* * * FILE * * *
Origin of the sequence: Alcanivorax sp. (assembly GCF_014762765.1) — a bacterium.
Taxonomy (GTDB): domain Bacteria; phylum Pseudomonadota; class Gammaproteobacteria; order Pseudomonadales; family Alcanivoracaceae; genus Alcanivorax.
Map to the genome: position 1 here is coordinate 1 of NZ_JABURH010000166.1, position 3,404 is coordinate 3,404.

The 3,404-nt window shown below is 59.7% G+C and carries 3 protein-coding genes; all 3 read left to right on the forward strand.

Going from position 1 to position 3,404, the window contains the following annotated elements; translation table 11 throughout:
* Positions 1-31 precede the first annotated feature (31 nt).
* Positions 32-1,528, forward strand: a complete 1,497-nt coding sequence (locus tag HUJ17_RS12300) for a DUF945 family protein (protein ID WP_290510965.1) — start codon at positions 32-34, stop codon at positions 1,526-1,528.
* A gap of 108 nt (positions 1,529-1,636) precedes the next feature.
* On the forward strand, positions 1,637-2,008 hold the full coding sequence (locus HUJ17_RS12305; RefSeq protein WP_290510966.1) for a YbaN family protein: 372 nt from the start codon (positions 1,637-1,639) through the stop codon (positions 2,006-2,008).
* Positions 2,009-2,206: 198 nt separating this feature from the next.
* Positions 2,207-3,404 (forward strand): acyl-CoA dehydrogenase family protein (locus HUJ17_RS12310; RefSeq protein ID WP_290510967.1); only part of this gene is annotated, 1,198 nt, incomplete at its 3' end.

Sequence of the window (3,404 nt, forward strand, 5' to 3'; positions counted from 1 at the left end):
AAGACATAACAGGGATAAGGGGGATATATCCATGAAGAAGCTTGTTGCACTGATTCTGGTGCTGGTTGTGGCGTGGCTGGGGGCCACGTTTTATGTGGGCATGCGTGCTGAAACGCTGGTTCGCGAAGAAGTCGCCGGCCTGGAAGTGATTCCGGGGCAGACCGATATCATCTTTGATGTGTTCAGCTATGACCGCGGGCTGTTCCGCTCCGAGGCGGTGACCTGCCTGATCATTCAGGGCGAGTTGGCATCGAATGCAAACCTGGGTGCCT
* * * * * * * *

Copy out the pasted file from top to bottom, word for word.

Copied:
Origin of the sequence: Alcanivorax sp. (assembly GCF_014762765.1) — a bacterium.
Taxonomy (GTDB): domain Bacteria; phylum Pseudomonadota; class Gammaproteobacteria; order Pseudomonadales; family Alcanivoracaceae; genus Alcanivorax.
Map to the genome: position 1 here is coordinate 1 of NZ_JABURH010000166.1, position 3,404 is coordinate 3,404.

The 3,404-nt window shown below is 59.7% G+C and carries 3 protein-coding genes; all 3 read left to right on the forward strand.

Going from position 1 to position 3,404, the window contains the following annotated elements; translation table 11 throughout:
* Positions 1-31 precede the first annotated feature (31 nt).
* Positions 32-1,528, forward strand: a complete 1,497-nt coding sequence (locus tag HUJ17_RS12300) for a DUF945 family protein (protein ID WP_290510965.1) — start codon at positions 32-34, stop codon at positions 1,526-1,528.
* A gap of 108 nt (positions 1,529-1,636) precedes the next feature.
* On the forward strand, positions 1,637-2,008 hold the full coding sequence (locus HUJ17_RS12305; RefSeq protein WP_290510966.1) for a YbaN family protein: 372 nt from the start codon (positions 1,637-1,639) through the stop codon (positions 2,006-2,008).
* Positions 2,009-2,206: 198 nt separating this feature from the next.
* Positions 2,207-3,404 (forward strand): acyl-CoA dehydrogenase family protein (locus HUJ17_RS12310; RefSeq protein ID WP_290510967.1); only part of this gene is annotated, 1,198 nt, incomplete at its 3' end.

Sequence of the window (3,404 nt, forward strand, 5' to 3'; positions counted from 1 at the left end):
AAGACATAACAGGGATAAGGGGGATATATCCATGAAGAAGCTTGTTGCACTGATTCTGGTGCTGGTTGTGGCGTGGCTGGGGGCCACGTTTTATGTGGGCATGCGTGCTGAAACGCTGGTTCGCGAAGAAGTCGCCGGCCTGGAAGTGATTCCGGGGCAGACCGATATCATCTTTGATGTGTTCAGCTATGACCGCGGGCTGTTCCGCTCCGAGGCGGTGACCTGCCTGATCATTCAGGGCGAGTTGGCATCGAATGCAAACCTGGGTGCCT